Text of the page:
Now of course this is yet more evidence in direct support of my hypothesis that when the civility fans assert “don’t piss on my carpet” what the really mean is that you shouldn’t be pissing on anyone’s carpet. In short, they really do mean to assert a general, internetwide behavioral code. In this exchange, Maxine is saying that if you adopt the local culture of Nature Networks while commenting there, but adopt the local culture of, e.g., the Comrade PhysioProf blog while there, you are “two-faced”, dishonest or inconsistent. Or, if we credit the progress of the discussion, if you defend your homies in one place but admit to a bit of nuance elsewhere, you are the suxxors.
No biggie, right? Just some same-ol, same-ol blogwarz. Well, yes and no. The trouble is that “Maxine” in this case is the executive publishing editor of what is considered to be one of the most desired of the GlamourMags. Many scientists are in a position in which they feel it necessary to try to publish their work in Nature. Or even if they don’t feel it absolutely necessary, they recognize that it would be a very GoodThing indeed for their career and ability to continue doing the science that they love the way they see fit.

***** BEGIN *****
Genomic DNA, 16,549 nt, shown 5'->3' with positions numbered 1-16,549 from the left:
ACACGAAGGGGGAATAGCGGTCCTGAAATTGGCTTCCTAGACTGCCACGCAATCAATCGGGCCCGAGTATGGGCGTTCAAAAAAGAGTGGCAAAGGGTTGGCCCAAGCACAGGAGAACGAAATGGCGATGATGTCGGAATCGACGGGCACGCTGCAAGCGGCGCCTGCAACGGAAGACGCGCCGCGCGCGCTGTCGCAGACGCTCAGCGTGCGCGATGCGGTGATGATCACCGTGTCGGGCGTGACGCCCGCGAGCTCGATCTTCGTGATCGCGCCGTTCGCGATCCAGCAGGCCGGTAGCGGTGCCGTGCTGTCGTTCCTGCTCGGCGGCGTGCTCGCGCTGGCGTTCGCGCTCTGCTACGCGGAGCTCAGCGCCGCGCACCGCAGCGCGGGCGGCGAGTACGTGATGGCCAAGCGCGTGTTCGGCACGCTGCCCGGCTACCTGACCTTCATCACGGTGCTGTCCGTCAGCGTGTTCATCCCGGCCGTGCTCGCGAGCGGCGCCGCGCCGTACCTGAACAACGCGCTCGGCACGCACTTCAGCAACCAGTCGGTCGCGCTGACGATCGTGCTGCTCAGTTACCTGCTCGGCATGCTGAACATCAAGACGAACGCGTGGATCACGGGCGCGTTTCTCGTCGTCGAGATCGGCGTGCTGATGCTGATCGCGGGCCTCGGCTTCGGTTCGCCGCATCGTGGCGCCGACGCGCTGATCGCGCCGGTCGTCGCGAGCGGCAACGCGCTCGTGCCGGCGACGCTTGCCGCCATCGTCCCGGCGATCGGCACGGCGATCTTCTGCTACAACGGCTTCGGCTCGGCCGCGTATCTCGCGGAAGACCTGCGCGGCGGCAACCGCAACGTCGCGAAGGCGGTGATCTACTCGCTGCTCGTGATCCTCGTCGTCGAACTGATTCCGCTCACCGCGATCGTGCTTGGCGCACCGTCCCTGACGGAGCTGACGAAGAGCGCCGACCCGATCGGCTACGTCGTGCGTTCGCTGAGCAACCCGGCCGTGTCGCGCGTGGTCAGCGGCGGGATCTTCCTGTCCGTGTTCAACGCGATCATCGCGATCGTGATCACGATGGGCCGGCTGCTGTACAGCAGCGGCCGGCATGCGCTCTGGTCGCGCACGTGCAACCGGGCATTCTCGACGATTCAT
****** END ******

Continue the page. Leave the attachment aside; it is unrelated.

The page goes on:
Reading an exchange like this from someone who is highly influential in whether their paper gets accepted for publication or not…well, what do you think the motivational valence is going to be?
Don’t strain yourself, I’ll tell you. Don’t write a damn uncivil thing or, gods forfend, anything remotely critical of any NPG publication or activity. Otherwise you might be viewed as incivil, two-faced or dishonest and put your paper acceptance at risk.
So here we have the apparent corporate goal of increasing scientists’ willingness to make comments, particularly on NPG published articles. And one of the senior staff is blundering about making comments that are going to be interpreted by scientists in a certain way. The effect will be to diminish their already near-unmeasurable interest in commenting on journal articles.